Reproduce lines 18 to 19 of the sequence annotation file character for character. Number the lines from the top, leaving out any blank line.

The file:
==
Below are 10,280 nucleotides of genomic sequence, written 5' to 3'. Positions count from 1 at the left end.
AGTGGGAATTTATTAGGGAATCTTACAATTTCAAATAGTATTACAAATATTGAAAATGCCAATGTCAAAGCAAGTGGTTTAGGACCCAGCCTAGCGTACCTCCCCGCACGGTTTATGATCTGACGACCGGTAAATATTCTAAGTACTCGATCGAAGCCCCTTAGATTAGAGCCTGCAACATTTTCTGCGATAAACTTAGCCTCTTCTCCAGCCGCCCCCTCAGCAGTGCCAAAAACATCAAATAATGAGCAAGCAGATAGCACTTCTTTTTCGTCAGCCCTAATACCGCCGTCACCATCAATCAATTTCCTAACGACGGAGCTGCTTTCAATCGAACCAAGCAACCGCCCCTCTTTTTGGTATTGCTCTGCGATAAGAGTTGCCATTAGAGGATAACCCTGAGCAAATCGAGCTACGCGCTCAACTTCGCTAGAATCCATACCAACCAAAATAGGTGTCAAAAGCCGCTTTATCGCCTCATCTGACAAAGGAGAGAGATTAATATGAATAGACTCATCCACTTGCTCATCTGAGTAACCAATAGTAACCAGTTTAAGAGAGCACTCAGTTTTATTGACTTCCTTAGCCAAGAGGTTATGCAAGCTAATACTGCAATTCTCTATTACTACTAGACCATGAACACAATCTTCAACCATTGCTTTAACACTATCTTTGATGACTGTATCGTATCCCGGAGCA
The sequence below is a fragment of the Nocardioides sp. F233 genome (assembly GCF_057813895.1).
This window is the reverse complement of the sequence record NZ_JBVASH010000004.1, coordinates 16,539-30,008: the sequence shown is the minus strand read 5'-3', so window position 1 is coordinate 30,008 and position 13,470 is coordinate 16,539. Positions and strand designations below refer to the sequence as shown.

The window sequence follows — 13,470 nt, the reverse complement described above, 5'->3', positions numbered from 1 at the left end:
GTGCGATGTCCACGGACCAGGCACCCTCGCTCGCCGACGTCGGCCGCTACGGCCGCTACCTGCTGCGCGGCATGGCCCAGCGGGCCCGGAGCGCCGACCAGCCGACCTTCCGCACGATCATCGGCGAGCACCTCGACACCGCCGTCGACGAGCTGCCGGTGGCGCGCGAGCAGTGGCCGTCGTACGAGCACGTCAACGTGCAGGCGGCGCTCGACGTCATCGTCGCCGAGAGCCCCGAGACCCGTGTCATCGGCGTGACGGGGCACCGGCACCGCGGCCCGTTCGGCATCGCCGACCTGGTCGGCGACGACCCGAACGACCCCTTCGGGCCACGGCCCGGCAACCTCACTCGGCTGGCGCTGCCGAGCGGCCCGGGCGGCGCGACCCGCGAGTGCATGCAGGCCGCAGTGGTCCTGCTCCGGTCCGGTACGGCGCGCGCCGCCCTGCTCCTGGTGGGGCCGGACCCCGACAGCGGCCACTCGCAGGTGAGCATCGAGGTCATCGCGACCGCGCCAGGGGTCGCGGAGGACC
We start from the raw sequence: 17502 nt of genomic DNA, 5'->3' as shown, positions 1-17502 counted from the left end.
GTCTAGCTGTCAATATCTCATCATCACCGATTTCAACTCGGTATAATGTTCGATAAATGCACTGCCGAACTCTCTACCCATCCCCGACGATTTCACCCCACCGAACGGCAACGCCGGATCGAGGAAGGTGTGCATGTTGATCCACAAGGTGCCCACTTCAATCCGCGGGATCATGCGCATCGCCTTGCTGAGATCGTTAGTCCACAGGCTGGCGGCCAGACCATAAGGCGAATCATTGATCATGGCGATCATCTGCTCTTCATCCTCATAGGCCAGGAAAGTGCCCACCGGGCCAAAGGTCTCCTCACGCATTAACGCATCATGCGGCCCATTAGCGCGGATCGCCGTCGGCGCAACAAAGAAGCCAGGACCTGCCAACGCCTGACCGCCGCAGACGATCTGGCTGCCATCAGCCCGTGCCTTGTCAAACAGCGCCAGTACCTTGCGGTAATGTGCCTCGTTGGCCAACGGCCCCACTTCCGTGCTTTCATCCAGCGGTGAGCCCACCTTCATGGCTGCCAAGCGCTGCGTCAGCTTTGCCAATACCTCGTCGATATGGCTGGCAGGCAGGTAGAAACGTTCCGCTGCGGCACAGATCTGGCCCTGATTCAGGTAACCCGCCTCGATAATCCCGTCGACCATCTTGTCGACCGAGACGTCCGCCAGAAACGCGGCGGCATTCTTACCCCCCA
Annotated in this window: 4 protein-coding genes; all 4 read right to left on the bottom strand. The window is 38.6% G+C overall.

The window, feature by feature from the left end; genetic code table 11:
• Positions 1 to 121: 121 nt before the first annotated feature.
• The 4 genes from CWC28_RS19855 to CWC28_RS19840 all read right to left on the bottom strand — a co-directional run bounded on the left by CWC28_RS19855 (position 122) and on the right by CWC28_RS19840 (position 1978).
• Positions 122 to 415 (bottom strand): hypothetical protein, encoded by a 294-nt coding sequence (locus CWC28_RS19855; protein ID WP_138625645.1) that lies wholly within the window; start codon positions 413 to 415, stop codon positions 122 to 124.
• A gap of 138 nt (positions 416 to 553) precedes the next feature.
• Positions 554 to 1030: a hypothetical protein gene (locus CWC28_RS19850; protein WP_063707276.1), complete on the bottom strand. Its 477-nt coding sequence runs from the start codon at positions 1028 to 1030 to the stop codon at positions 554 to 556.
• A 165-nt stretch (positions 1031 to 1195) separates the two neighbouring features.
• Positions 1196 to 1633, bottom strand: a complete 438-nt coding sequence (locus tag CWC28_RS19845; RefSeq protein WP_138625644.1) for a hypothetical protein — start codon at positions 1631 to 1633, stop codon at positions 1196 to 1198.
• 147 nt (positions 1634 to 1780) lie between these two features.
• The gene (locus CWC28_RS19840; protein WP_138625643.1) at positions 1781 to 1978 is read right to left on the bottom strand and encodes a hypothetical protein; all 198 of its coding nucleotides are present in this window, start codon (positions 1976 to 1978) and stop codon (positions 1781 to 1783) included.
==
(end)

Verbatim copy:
• 147 nt (positions 1634 to 1780) lie between these two features.
• The gene (locus CWC28_RS19840; protein WP_138625643.1) at positions 1781 to 1978 is read right to left on the bottom strand and encodes a hypothetical protein; all 198 of its coding nucleotides are present in this window, start codon (positions 1976 to 1978) and stop codon (positions 1781 to 1783) included.